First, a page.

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Shingkhar-Gorgan road is Bhutan’s development story that is muddled deep in the quagmire of complications. The tussle between the government and environmentalists has been going on for a long time now, delaying the construction that has a huge potential to take economic development to some of the poorest regions of the country.

The construction of the road began from Pelphu in Lhuentse last year as a development priority of the present fiscal year. As important as environmental conservation is, taking development to the backward and remote corners of the country is critically important. The road could also benefit our conservation efforts in the future.

There is a need to strike a balance.

Although the road passes through the core area of protected forests of Phrumsengla National Park, environmentalists should see the road as one of the few ways to alleviate poverty in one of the poorest dzongkhags. At the same time Department of Roads should make sure that the construction of the road causes minimal disturbance to the environment and the denizens of the wild.

Currently, however, the status is that the National Environment Commission (NEC) has asked the Department of Roads (DoR) to first clear the legal aspects for the road after reviewing the Environmental Impact Assessment. This has been the biggest hurdle facing the construction of the road. According to NEC, most of the baseline information submitted is secondary in nature and sourced outside the project area, which could have implications on actually determining the anticipated impacts from the proposed activity. It is upon DoR now to respond. The sooner it answers to the call, the better it will be. With a part of road already under construction, there could be huge resource waste without any tangible benefit to the communities it is meant for.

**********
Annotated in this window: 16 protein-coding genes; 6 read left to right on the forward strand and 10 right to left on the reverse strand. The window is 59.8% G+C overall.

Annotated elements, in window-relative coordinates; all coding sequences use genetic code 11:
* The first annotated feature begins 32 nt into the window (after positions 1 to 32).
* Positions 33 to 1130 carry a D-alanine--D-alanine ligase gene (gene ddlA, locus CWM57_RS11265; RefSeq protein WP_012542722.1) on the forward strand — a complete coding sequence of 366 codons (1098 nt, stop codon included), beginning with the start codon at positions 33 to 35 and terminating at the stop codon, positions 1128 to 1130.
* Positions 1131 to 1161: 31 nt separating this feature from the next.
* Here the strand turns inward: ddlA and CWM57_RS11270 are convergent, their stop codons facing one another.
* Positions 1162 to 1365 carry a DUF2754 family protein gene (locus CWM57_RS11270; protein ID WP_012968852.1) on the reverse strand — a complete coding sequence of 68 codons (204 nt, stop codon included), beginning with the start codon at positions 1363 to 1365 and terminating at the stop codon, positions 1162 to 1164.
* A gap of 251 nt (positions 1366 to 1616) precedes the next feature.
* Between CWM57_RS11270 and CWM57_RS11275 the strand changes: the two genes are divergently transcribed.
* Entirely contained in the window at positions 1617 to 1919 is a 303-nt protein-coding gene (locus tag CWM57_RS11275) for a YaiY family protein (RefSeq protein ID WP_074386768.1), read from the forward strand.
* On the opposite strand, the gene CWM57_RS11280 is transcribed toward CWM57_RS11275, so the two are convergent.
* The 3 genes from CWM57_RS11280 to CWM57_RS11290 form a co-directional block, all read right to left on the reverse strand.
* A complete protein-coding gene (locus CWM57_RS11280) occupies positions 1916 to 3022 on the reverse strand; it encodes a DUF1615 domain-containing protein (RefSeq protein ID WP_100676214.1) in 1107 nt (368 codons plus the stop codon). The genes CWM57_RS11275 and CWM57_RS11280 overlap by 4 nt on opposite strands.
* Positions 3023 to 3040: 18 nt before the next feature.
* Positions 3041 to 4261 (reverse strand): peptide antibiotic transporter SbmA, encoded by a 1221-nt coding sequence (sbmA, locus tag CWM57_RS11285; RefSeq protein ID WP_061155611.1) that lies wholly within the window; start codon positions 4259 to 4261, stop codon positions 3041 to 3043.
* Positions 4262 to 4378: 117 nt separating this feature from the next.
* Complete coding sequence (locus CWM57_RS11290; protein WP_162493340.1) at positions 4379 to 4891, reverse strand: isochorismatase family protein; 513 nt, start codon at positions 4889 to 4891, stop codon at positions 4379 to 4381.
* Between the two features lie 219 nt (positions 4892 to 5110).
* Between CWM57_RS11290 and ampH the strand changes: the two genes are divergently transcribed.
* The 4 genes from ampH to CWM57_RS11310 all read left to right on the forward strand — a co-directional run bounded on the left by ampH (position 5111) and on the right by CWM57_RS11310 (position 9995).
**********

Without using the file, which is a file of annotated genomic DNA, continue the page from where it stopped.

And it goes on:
Shingkhar-Gorgan road is a case of our time. In the future, increasing development projects will compel us to tear into our protected forests. It is only natural. There is a need to revisit our forests and conservation laws so that development efforts are not impeded by stringent legislations. What we must remember is that most of the settlements in this country are surrounded by protected areas.

Let Shingkhar-Gorgan road be a lesson.

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